“It is not joy that makes us grateful, it is gratitude that makes us joyful.”
You might have seen this quote float around on Pinterest. It piqued your interest and then you probably scrolled past it.
When you think about it, though, this quote holds great promise. What I know for sure is that gratitude makes us joyful. I know this through personal experience. (I’ll tell you a little more about that later.) But there’s also scientific evidence showing the causal relationship between gratitude and happiness. Don’t trust me, trust science.
When you think of people that are grateful you probably think of people like Oprah or Richard Branson. They are successful and rich and are thought leaders with a huge following. They must be grateful, right?
You would think that happiness leads to gratitude. That’s what we’ve been conditioned to think. If only we’d have a nice house, a new car, a successful career, and an exciting relationship, we will be happy as a result. And when we have all of those things and are happy we’ll have something to be grateful for.
But, as you know, in reality it doesn’t work like this. When you’ve achieved something - like buying a car you’ve been saving for for years or creating a new product for your business - you immediately set our sights on the next goal. That’s okay. It’s human nature to continuously want to do better for ourselves. The downside is that happiness is continuously out of reach. Also, you can easily stop being appreciative and start taking things for granted, because the things you have now were once things you were dreaming of. When happiness seems illusive, there’s no room for gratitude.
That’s the struggle for most of us, isn’t it?
Gratitude and happiness: do we have it backwards?
Science has figured out that our thinking on this subject is backwards. Yes, there’s a causal relationship between happiness and gratitude. Yet, surprisingly, the causal relationship that researchers found isn’t ‘happiness leads to gratitude’ but ‘gratitude leads to happiness’. Gratitude has been found to be the largest contributor to happiness. It increases happiness by a whopping 25%. If you want to do one thing to up your happiness, practice gratitude.
Convinced? If you’re ready to let a bit of gratitude in your life, here are a few tips:
Ways to practice gratitude
A gratitude journal is the most well-known and commonly used form of practicing gratitude. I started practicing gratitude more than three years ago using a gratitude journal. Each night I wrote down three things I’m grateful for that day. I still do that, except now I post my gratitude list on Instagram.
When I started my gratitude practice I was in a bad place. I was depressed, lonely, and unhappy. Writing down three things I was grateful for - which takes just one minute - was about the only thing I felt like I could set my mind to. Over time, I’ve found that practicing gratitude has changed my mindset and perspective. I’m more content. I’ve started to noticing, appreciating, and savouring the beauty in the ordinary.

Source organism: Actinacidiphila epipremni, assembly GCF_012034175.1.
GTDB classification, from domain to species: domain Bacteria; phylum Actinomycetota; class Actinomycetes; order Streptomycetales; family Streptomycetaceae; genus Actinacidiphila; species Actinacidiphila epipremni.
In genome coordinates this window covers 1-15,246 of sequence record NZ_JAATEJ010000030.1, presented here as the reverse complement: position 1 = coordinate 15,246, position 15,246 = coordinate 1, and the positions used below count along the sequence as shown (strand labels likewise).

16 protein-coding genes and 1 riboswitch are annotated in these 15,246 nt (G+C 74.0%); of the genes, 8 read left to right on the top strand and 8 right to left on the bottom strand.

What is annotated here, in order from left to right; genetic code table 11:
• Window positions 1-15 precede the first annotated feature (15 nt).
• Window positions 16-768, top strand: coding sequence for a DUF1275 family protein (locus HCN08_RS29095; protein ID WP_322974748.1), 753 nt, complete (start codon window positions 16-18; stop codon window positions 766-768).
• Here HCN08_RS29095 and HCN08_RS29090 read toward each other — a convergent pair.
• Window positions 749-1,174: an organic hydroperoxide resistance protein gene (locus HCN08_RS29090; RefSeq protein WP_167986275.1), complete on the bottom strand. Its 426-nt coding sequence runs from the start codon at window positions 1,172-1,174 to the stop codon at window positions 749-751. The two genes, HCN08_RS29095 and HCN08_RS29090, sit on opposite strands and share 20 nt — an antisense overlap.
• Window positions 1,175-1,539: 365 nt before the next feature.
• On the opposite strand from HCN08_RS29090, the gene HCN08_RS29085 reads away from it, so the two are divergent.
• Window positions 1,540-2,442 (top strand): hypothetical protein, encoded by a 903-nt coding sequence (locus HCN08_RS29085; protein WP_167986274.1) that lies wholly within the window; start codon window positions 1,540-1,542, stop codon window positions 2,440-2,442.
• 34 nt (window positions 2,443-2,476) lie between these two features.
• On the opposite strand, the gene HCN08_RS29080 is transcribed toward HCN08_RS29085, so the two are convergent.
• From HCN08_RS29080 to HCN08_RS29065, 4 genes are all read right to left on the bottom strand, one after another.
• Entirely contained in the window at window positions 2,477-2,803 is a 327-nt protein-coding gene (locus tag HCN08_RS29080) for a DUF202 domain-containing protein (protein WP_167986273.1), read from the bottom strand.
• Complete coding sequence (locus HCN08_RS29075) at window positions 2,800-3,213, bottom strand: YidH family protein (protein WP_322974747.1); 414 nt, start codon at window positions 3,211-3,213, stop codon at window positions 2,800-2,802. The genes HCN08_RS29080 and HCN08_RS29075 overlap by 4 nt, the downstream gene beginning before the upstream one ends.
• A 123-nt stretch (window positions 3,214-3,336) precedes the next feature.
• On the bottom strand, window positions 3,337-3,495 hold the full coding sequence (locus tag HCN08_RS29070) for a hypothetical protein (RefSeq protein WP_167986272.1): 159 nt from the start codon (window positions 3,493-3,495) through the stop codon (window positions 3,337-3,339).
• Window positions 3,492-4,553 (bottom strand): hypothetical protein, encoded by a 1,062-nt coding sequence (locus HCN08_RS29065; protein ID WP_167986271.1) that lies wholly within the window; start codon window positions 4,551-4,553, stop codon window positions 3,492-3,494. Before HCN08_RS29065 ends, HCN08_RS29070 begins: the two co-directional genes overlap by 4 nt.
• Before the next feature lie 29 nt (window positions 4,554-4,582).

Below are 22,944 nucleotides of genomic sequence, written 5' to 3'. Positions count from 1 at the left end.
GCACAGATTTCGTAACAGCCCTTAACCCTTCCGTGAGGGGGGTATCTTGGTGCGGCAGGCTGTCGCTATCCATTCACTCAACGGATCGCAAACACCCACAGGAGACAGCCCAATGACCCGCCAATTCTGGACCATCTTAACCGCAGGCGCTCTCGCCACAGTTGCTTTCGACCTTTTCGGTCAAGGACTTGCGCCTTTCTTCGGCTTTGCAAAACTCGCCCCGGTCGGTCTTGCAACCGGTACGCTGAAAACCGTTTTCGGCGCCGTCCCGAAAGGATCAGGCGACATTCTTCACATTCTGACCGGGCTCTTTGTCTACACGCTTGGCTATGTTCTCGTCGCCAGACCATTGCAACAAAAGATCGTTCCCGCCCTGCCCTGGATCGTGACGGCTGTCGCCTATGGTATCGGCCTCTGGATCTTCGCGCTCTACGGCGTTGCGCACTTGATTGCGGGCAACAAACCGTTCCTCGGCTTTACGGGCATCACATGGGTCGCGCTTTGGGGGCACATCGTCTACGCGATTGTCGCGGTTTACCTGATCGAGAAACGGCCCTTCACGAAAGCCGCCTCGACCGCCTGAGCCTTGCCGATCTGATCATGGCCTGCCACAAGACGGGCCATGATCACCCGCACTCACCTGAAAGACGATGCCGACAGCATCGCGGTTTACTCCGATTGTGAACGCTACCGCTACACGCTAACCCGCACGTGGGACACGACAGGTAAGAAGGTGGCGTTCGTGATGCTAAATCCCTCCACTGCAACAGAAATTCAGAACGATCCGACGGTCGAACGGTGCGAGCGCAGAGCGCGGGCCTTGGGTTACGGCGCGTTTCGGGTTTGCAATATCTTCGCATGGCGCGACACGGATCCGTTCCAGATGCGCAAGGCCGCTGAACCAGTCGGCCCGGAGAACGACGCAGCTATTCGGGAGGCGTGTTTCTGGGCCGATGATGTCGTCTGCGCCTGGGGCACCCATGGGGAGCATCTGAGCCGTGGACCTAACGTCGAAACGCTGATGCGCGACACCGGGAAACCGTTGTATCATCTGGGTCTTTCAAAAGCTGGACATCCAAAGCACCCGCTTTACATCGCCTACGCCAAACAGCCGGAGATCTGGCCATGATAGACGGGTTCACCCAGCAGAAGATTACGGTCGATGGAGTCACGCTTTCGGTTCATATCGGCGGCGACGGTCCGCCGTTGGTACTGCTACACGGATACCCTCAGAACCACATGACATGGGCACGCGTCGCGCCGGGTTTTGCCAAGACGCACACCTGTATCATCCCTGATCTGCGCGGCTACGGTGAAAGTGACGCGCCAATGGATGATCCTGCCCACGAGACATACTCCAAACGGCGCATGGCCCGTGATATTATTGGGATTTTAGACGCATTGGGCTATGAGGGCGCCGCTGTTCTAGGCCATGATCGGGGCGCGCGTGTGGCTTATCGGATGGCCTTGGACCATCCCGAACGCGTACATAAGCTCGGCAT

There are more ways and methods to practice gratitude - too many to describe here. If you’re not sure if writing a gratitude journal is for you, take a look here.
Stop taking things for granted
If a formal gratitude practice isn’t for you, you could integrate gratitude into your everyday life. Make it your intention to look at things, events, nature, and people in a new light. Stop taking them for granted. If you can look at even the most basic things as a blessing, you’ll find that life is a blessing.
Another piece of advice I can give you when it comes to gratitude is to look beyond the surface. That way you can see so much more than you’ve initially thought possible. You can be grateful for the tree in your backyard, because it’s gorgeously green. That’s fine. But can you think of other reasons to be grateful for that beautiful tree? That the tree contributes to a beautiful scenery, that it shades you from the sun and protects you from the rain, that it can house a few bird nests, that it’s an example of perseverance because a tree literally and figuratively weathers any storm, that it’s an example of hope because - admittedly - a tree loses its leaves every fall but it also grows new leaves every spring. Maybe you can think of better examples than these.
With Thanksgiving just behind us (or just coming up for our American friends) starting a gratitude practice is an excellent way to extend your gratitude throughout the year. Practicing gratitude has a lot of benefits. One of them is that it makes you happier.
Remember that quote It is not joy that makes us grateful, it is gratitude that makes us joyful? Next time you see it on your Pinterest timeline it’ll be a reminder that starting your gratitude practice was the best choice you made.
Let me know in the comments: What are you grateful for today?
Wendy de Jong is a recovering perfectionist on a mission to help fellow hardworking, passionate, perfectly imperfect women practice gratitude and leave behind their stressed-out, unfulfilling lives. She’s a book-oholic and beach afficionado and is totally Scandal-obsessed. Ready to jumpstart your gratitude practice? Get The Gratefulist's free email course Grateful30.